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Shutdown Roundup: Your Tax Refund May Be Delayed Due to Absences, the Coast Guard Chief's Video and More

The shutdown is in its second month and more effects are being felt.

The Senate is set to take up two bills later this week that could end the shutdown now in its second month, but it is unlikely that a deal will be reached. Agencies are bringing back more furloughed employees to work without pay, though a plan to pay excepted feds is gaining some momentum on Capitol Hill.

At GovExec, we can't report on all aspects of the shutdown. Here is a roundup of a few story lines from other news outlets.

Eight days after he published a public letter thanking members of the service, the Coast Guard's top officer, Adm. Karl Schultz, posted a video to Twitter thanking them again for working without pay and saying "you, as a member of the armed forces, should not be expected to shoulder this burden." He added that he finds it "unacceptable that Coast Guard men and women have to rely on food pantries and donations to get through day-to-day life as service members." Appearing with MCPO Jason M. Vanderhaden, Schultz also praised USCG civilians and said that he and Homeland Security chief Kirstjen Nielsen will "continue to seek solutions" to the shutdown, but did not offer further details. Watch the video on Schultz's Twitter account.

The Internal Revenue Service is approaching tax filing season but hundreds of employees are skipping work due to financial hardships, which could seriously hamper the agency's ability to get tax refunds processed, according to The Washington Post. The paper spoke to Tony Reardon, president of the National Treasury Employees Union, who said that there is a coordinated effort to put pressure on the government to pay federal employees. “They are definitely angry that they’re not getting paid, and maybe some of them are angry enough to express their anger this way,” Reardon said. According to the Post, the IRS workers brought back from furlough to work on refunds "are paid between $25,800 and $51,000 a year, depending on their seniority." Read more at The Washington Post.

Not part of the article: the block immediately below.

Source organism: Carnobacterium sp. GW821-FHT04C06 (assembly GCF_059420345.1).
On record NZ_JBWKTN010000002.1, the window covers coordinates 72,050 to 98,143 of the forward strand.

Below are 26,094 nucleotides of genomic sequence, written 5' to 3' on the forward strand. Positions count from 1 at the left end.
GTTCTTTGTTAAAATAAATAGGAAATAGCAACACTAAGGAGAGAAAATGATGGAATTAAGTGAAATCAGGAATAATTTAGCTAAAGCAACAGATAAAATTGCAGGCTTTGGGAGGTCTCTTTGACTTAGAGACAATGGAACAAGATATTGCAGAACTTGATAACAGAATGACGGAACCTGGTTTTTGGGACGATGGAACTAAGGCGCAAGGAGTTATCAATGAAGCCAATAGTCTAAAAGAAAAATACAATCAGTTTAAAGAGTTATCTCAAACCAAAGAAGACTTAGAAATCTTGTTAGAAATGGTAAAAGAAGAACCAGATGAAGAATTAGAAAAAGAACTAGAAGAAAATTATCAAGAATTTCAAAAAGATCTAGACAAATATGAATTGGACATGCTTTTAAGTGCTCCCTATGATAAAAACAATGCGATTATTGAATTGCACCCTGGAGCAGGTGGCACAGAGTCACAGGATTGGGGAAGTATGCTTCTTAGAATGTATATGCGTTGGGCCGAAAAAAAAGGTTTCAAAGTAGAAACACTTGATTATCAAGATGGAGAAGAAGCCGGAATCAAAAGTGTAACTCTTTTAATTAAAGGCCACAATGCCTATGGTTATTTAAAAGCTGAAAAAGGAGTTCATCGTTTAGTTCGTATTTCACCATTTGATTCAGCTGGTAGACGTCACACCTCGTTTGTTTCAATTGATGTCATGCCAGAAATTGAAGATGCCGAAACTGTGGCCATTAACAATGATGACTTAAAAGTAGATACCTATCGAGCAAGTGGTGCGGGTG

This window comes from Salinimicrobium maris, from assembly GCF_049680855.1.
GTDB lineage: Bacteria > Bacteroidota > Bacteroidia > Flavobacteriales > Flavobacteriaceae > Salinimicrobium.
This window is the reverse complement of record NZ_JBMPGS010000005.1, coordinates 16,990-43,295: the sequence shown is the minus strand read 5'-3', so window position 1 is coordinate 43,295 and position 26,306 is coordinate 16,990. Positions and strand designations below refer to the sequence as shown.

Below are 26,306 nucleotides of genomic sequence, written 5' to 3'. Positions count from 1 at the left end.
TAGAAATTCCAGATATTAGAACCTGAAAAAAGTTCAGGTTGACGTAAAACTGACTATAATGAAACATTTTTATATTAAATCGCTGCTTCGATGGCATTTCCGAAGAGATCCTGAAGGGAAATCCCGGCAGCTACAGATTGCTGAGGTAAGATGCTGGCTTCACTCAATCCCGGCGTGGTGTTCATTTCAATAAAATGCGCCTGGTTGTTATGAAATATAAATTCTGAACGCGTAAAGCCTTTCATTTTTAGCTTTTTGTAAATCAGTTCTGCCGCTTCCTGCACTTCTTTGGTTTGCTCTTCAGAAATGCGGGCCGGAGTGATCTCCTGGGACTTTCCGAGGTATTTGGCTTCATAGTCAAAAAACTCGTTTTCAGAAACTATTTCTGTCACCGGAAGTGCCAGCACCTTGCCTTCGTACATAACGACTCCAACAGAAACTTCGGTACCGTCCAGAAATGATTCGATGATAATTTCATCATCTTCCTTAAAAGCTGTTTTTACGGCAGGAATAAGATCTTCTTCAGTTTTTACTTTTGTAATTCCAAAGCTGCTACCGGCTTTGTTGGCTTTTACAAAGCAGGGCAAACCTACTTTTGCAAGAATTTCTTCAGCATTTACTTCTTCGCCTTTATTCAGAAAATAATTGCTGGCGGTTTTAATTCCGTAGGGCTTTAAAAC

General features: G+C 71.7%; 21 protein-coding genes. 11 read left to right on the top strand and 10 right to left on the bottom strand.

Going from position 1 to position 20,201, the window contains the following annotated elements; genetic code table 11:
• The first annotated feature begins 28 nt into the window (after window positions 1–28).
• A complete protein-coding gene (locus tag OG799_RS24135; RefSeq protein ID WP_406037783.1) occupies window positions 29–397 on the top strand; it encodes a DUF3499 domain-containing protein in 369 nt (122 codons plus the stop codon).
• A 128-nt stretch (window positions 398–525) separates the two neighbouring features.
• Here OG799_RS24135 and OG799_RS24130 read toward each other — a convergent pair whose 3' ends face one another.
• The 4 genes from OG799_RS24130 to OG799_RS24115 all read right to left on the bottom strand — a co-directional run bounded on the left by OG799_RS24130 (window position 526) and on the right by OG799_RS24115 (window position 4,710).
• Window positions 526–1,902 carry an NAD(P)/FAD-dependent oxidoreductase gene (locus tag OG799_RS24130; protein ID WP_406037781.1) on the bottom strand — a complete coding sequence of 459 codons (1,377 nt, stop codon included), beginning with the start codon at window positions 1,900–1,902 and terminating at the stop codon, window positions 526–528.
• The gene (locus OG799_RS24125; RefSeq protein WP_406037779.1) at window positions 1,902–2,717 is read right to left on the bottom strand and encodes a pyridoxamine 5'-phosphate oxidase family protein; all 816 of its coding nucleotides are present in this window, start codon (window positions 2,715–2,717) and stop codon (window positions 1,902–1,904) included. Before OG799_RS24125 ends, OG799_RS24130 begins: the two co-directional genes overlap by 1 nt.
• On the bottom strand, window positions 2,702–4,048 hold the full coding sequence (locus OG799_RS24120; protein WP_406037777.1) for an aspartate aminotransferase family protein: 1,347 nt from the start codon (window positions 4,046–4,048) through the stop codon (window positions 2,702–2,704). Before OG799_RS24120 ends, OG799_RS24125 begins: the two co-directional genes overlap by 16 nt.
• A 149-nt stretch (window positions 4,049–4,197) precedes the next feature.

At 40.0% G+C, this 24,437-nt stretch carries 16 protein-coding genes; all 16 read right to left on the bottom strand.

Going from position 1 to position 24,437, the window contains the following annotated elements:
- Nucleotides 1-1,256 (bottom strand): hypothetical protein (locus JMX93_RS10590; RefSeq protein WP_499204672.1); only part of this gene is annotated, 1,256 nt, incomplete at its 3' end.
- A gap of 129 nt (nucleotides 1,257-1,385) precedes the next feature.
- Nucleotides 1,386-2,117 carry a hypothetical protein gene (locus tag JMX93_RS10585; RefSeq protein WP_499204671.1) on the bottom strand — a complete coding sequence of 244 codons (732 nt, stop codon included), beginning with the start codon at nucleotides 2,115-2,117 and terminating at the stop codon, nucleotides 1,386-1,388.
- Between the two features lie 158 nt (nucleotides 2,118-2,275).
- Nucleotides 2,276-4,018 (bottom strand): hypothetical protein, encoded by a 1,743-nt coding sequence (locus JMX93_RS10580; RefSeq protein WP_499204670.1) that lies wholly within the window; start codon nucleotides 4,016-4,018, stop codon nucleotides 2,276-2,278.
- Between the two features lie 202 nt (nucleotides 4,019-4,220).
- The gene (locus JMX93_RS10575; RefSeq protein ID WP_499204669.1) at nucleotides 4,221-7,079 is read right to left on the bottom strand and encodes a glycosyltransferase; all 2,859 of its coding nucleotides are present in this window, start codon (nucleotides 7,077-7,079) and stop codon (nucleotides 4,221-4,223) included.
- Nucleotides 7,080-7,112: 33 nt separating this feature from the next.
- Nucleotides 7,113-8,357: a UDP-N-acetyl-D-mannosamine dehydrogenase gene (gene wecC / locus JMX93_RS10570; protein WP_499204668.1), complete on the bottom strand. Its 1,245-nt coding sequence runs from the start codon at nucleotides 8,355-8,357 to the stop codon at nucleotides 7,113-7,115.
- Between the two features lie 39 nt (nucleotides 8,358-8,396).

David J. Skorton, the secretary of the Smithsonian Institution, wrote an op-ed published Tuesday in USA Today recounting the effects of the shutdown, including the $1 million in Smithsonian revenue lost each week. Skorton said that the "not recoverable" losses are due to the "closure of restaurants, shops, IMAX theaters and other operations" caused by the shutdown. Smithsonian employs over 4,000 feds, most of whom are furloughed. “It is reassuring and appreciated that the president and Congress have agreed to supply back pay once the government fully reopens,” Skorton wrote, but added that "the loss of each paycheck causes direct and significant harm” to the many employees with lower salaries. Read more at USA Today.

With approximately 800,000 federal employees going unpaid, more businesses are offering free or discounted services for those affected by the shutdown. Parade's financial columnist Leah Ingram put together a list of 11 businesses offering help for feds, including an online traffic school giving free classes to feds, SkyZone trampoline park offering a free 60-minute jump for feds and Second City's free improv classes for feds at their Hollywood and Chicago locations. Read more at Parade.

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